Berlusconi’s joke – A laughter that will bury you all

A video of Berlusconi telling a blasphemous joke was published on La Repubblica website  a couple of weeks ago. The video was recorded in L’ Aquila last July, just before the G8 meeting kicked off.

Even though the fact is not that recent and it received a lot of coverage by press, I’ve decided to handle it since it will work as a sort of preface to my blog.

I believe that behind the joke and its irritating swear, something more relevant than a vulgar and disrespectful attitude can be found. A whole country, a whole civil society and its customs are indeed depicted by a laughter. Then, being my aim here to acquaint you with Italy and the Italians, a review of the concealed meanings of Berlusconi’s joke and reactions to it is due.

Firstly, as you probably know, this joke is only the apex of a long series. A series of jokes conveying the constant development of power in Italy. Every joke is the ring of a long chain, getting stronger and stronger as we come across to a new ring. This 16-year-old chain is now the image of a power without shame, a power of a ruler with no ruled,  a power that has pervaded several levels of Italian society, eventually managing to reach and shape the language of Dante and Petrarca.

An example is given by Berlusconi’s dream: the so-called “processo breve” (short trial), a law that would take down thousands of trials (the three trials concerning Berlusconi that could restart next January are among them).   A part of the Italians find the approval of this law auspicable, having no idea what Berlusconi’s short trial is really about. That’s because they’ve been taught by Berlusconi’s media that short (namely, legally abolished) and efficient trial mean the same.

Then, you may be thinking: how about the rest of the population? Why don’t they stand up against Berlsuconi’s regime? The reactions to the Prime Minister’s joke within the civil society will offer you a colorful picture of the Italians.

Those who laughed

  • Berlusconi’s fans:  they found the nearly well known “Orco Dio” brilliant. They tend to show little analytical skills. They lack objectivity too as they live in a fairy world Berlusconi’s media shaped for them. The Prime minister is a hero to imitate: he’s got power, money, beautiful women and a football team (I didn’t mention newspapers since Berlsuconi’s supporters are not used to reading and that sort of stuff).
  • Berlusconi’s fierce opponents:   their laughter conveyed a posh sense of superiority. They believe Berlusconi’s agenda can’t be subject to a serious review. 

Those who protested

They considered  the joke outrageous. The main actor of protest was the Church, by the means of its newspaper, L’ Avvenire. However, protesting bishops and priests lack good memory: it looks like they don’t remember how Berlusconi bought their votes in 2005, approving a tax exemption for the Church leading to the waste of 500-700 million euros that would have normally flown down state coffers.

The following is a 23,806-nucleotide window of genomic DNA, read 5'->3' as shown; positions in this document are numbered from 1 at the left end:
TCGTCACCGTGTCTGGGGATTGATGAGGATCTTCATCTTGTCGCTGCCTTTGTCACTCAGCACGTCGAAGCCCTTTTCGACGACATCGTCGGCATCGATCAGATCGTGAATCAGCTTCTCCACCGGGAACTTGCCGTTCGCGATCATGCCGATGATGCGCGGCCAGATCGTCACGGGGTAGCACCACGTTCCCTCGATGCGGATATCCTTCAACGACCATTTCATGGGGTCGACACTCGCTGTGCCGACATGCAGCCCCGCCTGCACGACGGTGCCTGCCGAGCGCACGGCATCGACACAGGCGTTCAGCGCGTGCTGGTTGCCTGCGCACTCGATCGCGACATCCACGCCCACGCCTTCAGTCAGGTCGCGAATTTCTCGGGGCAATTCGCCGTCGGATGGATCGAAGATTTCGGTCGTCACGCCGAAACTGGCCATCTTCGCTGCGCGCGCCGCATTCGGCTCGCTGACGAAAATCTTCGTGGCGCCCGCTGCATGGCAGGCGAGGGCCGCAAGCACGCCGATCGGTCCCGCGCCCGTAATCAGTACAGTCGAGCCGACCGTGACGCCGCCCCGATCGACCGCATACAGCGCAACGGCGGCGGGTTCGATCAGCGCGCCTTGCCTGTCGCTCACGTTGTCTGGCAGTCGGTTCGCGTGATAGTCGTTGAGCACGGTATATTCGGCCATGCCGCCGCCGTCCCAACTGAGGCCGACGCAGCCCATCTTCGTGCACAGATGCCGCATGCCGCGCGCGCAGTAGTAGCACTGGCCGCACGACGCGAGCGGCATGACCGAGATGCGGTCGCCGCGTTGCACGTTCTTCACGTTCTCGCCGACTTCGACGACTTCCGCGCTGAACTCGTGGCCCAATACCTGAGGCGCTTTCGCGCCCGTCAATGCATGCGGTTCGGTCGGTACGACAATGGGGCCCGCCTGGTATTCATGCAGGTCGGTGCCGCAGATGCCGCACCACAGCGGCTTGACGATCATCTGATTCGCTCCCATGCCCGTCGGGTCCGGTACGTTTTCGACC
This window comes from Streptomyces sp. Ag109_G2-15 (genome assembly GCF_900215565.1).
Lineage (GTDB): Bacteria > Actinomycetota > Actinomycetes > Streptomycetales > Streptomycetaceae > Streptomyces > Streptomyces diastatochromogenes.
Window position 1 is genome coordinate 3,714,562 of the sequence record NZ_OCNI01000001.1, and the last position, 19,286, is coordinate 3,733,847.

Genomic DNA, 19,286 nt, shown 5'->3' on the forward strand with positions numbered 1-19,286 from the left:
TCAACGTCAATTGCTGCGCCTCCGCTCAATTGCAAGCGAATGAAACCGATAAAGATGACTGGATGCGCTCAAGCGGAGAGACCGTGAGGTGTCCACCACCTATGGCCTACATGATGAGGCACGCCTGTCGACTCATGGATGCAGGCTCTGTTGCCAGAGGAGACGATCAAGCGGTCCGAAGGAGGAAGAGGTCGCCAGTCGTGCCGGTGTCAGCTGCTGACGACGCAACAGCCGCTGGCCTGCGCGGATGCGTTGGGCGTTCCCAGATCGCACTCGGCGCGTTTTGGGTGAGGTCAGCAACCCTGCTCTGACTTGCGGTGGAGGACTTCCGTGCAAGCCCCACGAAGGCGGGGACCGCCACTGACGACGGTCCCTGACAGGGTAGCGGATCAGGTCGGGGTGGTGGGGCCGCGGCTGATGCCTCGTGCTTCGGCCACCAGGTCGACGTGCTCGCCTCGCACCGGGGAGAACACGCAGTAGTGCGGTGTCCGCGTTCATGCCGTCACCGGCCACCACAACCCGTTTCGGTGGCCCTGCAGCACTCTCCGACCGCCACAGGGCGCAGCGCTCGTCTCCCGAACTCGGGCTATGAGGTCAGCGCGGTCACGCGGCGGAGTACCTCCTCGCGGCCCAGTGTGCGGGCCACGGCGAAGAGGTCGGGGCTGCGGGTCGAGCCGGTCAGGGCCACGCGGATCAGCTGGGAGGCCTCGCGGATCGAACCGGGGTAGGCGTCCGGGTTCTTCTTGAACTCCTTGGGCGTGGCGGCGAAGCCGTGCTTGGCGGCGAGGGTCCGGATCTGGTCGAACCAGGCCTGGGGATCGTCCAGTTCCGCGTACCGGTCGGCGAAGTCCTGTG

Those who sighed

They make up a great part of the population. They lost their faith in politics and politicians. They don’t trust neither Berlusconi’s party nor the Left. Some of them believe we are represented by the politicians we deserve and this can’t be changed. Their main activity is to sigh deeply while listening to politicians’ speeches on the tv.

Those who didn’t laugh

They didn’t feel offended by Berlusconi’s joke but they got the implications we have seen above. They consider berlusconism an extremely serious issue, a concrete threat to Italian democracy. In 2008 some of them voted for the Left Party, others for L’Italia dei Valori, a small coalition led by Antonio Di Pietro (probably the fiercest opponent to Berlusconi in the Parliament), while  others believe the country should get rid of politicians and embrace the project of Beppe Grillo, a comedian who has founded an organization which clashes the system of parties.

As you can see, in Italy a banal laughter hides numerous implications, turning into a very big issue. Sometimes even a laughter can be dangerous. However, you don’t have to confuse my review with moralism. That’s not the point. Laughing at Berlusconi’s jokes is not simply immoral. Laughing at Berlusconi  means to accept the overwhelming  glance of the Big Brother over you.

When will those Italians who are still asleep realize  that what Berlusconi has been creating over the last years is a new country, shaped on his mere interests?

Then, Italians, if you don’t want a laughter to bury you all, please, stay serious.

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About Ruggero Galtarossa

I'm a BA Journalism and Sociology student at City University London. I was born in Padova, Italy.I cover Italian politics and society from the angle of an Italian part-time exile. You can find me on the Huffington Post UK. View all posts by Ruggero Galtarossa

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